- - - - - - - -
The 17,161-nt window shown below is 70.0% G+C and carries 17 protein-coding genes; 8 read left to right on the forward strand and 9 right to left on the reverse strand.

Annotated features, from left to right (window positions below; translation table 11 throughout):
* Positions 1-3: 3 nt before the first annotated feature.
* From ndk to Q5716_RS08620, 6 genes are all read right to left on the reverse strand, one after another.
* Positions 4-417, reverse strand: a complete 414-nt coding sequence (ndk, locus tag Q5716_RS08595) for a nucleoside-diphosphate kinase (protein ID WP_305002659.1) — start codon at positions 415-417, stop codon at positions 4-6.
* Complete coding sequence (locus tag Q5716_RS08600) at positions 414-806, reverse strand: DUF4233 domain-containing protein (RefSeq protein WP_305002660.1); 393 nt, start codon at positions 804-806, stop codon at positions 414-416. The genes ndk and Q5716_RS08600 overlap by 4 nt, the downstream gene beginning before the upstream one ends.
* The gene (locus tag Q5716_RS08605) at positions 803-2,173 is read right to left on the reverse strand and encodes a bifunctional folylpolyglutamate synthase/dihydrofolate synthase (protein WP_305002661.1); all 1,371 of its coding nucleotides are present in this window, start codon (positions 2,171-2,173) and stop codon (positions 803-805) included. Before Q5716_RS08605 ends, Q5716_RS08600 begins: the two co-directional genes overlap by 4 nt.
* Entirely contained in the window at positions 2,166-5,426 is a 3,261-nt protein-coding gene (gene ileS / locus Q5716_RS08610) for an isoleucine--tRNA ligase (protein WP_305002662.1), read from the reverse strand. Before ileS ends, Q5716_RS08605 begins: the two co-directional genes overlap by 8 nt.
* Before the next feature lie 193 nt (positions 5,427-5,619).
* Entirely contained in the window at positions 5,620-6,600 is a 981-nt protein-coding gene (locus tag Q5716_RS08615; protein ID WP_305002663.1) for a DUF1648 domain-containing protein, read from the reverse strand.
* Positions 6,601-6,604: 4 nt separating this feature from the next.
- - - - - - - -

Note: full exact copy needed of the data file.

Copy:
The 17,161-nt window shown below is 70.0% G+C and carries 17 protein-coding genes; 8 read left to right on the forward strand and 9 right to left on the reverse strand.

Annotated features, from left to right (window positions below; translation table 11 throughout):
* Positions 1-3: 3 nt before the first annotated feature.
* From ndk to Q5716_RS08620, 6 genes are all read right to left on the reverse strand, one after another.
* Positions 4-417, reverse strand: a complete 414-nt coding sequence (ndk, locus tag Q5716_RS08595) for a nucleoside-diphosphate kinase (protein ID WP_305002659.1) — start codon at positions 415-417, stop codon at positions 4-6.
* Complete coding sequence (locus tag Q5716_RS08600) at positions 414-806, reverse strand: DUF4233 domain-containing protein (RefSeq protein WP_305002660.1); 393 nt, start codon at positions 804-806, stop codon at positions 414-416. The genes ndk and Q5716_RS08600 overlap by 4 nt, the downstream gene beginning before the upstream one ends.
* The gene (locus tag Q5716_RS08605) at positions 803-2,173 is read right to left on the reverse strand and encodes a bifunctional folylpolyglutamate synthase/dihydrofolate synthase (protein WP_305002661.1); all 1,371 of its coding nucleotides are present in this window, start codon (positions 2,171-2,173) and stop codon (positions 803-805) included. Before Q5716_RS08605 ends, Q5716_RS08600 begins: the two co-directional genes overlap by 4 nt.
* Entirely contained in the window at positions 2,166-5,426 is a 3,261-nt protein-coding gene (gene ileS / locus Q5716_RS08610) for an isoleucine--tRNA ligase (protein WP_305002662.1), read from the reverse strand. Before ileS ends, Q5716_RS08605 begins: the two co-directional genes overlap by 8 nt.
* Before the next feature lie 193 nt (positions 5,427-5,619).
* Entirely contained in the window at positions 5,620-6,600 is a 981-nt protein-coding gene (locus tag Q5716_RS08615; protein ID WP_305002663.1) for a DUF1648 domain-containing protein, read from the reverse strand.
* Positions 6,601-6,604: 4 nt separating this feature from the next.